April 26, 1986. The workers of the power plant in Chernobyl, Ukraine were starting a test to see what happens during a black-out, when something went terribly wrong. A nuclear explosion instantly kills 2 workers, heralding a difficult time to come for the people of the city.
The fire that was set free burned for 10 days, fuming a cloud of radioactive smoke that would affect dozens of people. One of the most important things to consider after the explosion was the extent of the contamination zone. Entire towns were immediately evacuated, as people were still dying from radiation sickness. Eventually, the evacuated zone consisted of 4,000 square kilometres, which basically comprehends to more than twice the size of London.
Nobody was granted to return to live. The area remained a no man’s land for over 30 years, up until this very day. The zone was claimed to be inhabitable for the next 20.000 years. The towns are made up of seemingly empty buildings and abandoned squares. Images show ghost towns,evacuated in the previous century and by most long forgotten since. However, recent research shows that the villages aren’t abandoned at all. There is life in the region, and moreover, it’s thriving. Numerous species of animals have found a new home, being able to grow and prosper without having to fear the greatest threat of all: mankind. Despite continuing high radiation levels, animals varying from moose to deer or owls find shelter in the empty streets. The refuge has even attracted more exotic animals such as lynxes, wolves and bears.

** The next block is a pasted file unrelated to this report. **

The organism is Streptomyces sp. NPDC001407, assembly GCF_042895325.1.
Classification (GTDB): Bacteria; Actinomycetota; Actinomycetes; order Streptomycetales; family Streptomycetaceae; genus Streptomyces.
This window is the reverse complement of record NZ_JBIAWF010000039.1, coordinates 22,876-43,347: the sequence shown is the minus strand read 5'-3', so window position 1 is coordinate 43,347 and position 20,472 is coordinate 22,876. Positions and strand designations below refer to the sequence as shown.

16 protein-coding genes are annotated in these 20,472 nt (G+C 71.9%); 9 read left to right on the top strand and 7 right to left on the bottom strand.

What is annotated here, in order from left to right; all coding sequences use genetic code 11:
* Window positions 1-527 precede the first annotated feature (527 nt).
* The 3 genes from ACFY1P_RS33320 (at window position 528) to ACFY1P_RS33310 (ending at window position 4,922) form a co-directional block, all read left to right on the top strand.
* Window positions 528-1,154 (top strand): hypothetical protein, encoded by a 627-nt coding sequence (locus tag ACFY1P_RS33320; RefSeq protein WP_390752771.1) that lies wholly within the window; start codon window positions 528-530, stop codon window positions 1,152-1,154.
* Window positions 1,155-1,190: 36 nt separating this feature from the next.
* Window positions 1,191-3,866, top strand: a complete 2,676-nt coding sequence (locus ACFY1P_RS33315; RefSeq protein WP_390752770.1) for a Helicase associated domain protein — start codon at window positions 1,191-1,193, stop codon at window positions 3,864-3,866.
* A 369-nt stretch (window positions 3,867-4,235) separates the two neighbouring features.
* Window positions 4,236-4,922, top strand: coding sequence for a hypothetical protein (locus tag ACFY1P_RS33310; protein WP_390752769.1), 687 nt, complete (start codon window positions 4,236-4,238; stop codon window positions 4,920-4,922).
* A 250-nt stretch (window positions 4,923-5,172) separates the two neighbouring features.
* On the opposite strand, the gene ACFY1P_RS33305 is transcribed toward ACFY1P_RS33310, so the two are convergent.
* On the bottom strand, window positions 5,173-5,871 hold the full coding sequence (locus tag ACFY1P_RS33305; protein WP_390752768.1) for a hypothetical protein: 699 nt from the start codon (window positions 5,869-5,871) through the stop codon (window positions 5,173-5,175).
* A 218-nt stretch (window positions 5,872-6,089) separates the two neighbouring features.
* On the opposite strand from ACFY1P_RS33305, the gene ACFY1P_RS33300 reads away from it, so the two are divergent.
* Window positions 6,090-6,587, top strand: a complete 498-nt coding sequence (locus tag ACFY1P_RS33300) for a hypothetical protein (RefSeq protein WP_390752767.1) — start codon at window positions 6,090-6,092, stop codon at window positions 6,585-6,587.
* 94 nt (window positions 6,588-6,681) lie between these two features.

Within a decade of the nuclear disaster, plants began to grow again. Without the interference of humans, the forest was able to recover. Former grey streets are now covered in green, with a never-ending treeline. Slowly, with the return of the forest, animals began to explore the forsaken surroundings. At first, they were merely small one-time visitors, such as a lizard or rabbit. Now, however, the number of animals living in the deserted zone is bigger than before the nuclear disaster. The return of nomadic predators such as wolves shows that the wildlife in the region, including suitable prey, is thriving. Thriving so much, in fact, that the number of wolves in Chernobyl is nine times higher than anywhere else in Ukraine.
But what about the radiation? Although officials from the Ukrainian government have declared the land inhabitable for humans, plants seem not to have noticed the high levels of radioactivity in the air. According to scientists, this is because plants have evolved the natural ability to adapt to such contamination, likely to have developed millions of years ago. Radioactivity has always been present on Earth, and it is now suspected that these plants are resistant to it. As such, without the interference of human beings, these abandoned ghost towns have turned into a sanctuary for plant and animal.
Rachelle C. WildeboerSchut
Photographer: Francis Farell
Miley, Jessica.‘The Plants and Animals of the Chernobyl Exclusion Zone’.Interesting Engineering, November 15, 2018.
Wendle, John. ‘Animals Rule Chernobyl Three Decades After Nuclear Disaster’. National Geographic, April 18, 2016.